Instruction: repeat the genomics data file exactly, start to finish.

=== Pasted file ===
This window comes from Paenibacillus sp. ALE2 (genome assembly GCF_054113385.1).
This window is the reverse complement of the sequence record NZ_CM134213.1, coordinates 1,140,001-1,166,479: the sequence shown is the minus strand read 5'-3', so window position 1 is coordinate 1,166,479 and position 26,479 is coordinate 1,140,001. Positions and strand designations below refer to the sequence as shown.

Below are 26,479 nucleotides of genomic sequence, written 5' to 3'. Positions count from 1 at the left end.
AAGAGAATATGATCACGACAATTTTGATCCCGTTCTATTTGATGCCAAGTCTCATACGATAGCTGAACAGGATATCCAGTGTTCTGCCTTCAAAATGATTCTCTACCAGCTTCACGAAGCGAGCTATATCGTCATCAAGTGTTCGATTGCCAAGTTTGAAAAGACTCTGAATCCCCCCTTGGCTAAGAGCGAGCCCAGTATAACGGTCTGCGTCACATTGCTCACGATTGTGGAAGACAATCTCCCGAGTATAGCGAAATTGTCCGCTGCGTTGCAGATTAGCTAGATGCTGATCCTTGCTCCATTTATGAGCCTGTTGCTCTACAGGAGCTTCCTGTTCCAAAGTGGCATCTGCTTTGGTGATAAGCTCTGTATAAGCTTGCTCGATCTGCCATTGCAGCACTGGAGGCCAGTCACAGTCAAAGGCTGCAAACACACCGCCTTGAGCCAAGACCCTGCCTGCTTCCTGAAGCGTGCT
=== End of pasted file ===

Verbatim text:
This window comes from Paenibacillus sp. ALE2 (genome assembly GCF_054113385.1).
This window is the reverse complement of the sequence record NZ_CM134213.1, coordinates 1,140,001-1,166,479: the sequence shown is the minus strand read 5'-3', so window position 1 is coordinate 1,166,479 and position 26,479 is coordinate 1,140,001. Positions and strand designations below refer to the sequence as shown.

Below are 26,479 nucleotides of genomic sequence, written 5' to 3'. Positions count from 1 at the left end.
AAGAGAATATGATCACGACAATTTTGATCCCGTTCTATTTGATGCCAAGTCTCATACGATAGCTGAACAGGATATCCAGTGTTCTGCCTTCAAAATGATTCTCTACCAGCTTCACGAAGCGAGCTATATCGTCATCAAGTGTTCGATTGCCAAGTTTGAAAAGACTCTGAATCCCCCCTTGGCTAAGAGCGAGCCCAGTATAACGGTCTGCGTCACATTGCTCACGATTGTGGAAGACAATCTCCCGAGTATAGCGAAATTGTCCGCTGCGTTGCAGATTAGCTAGATGCTGATCCTTGCTCCATTTATGAGCCTGTTGCTCTACAGGAGCTTCCTGTTCCAAAGTGGCATCTGCTTTGGTGATAAGCTCTGTATAAGCTTGCTCGATCTGCCATTGCAGCACTGGAGGCCAGTCACAGTCAAAGGCTGCAAACACACCGCCTTGAGCCAAGACCCTGCCTGCTTCCTGAAGCGTGCT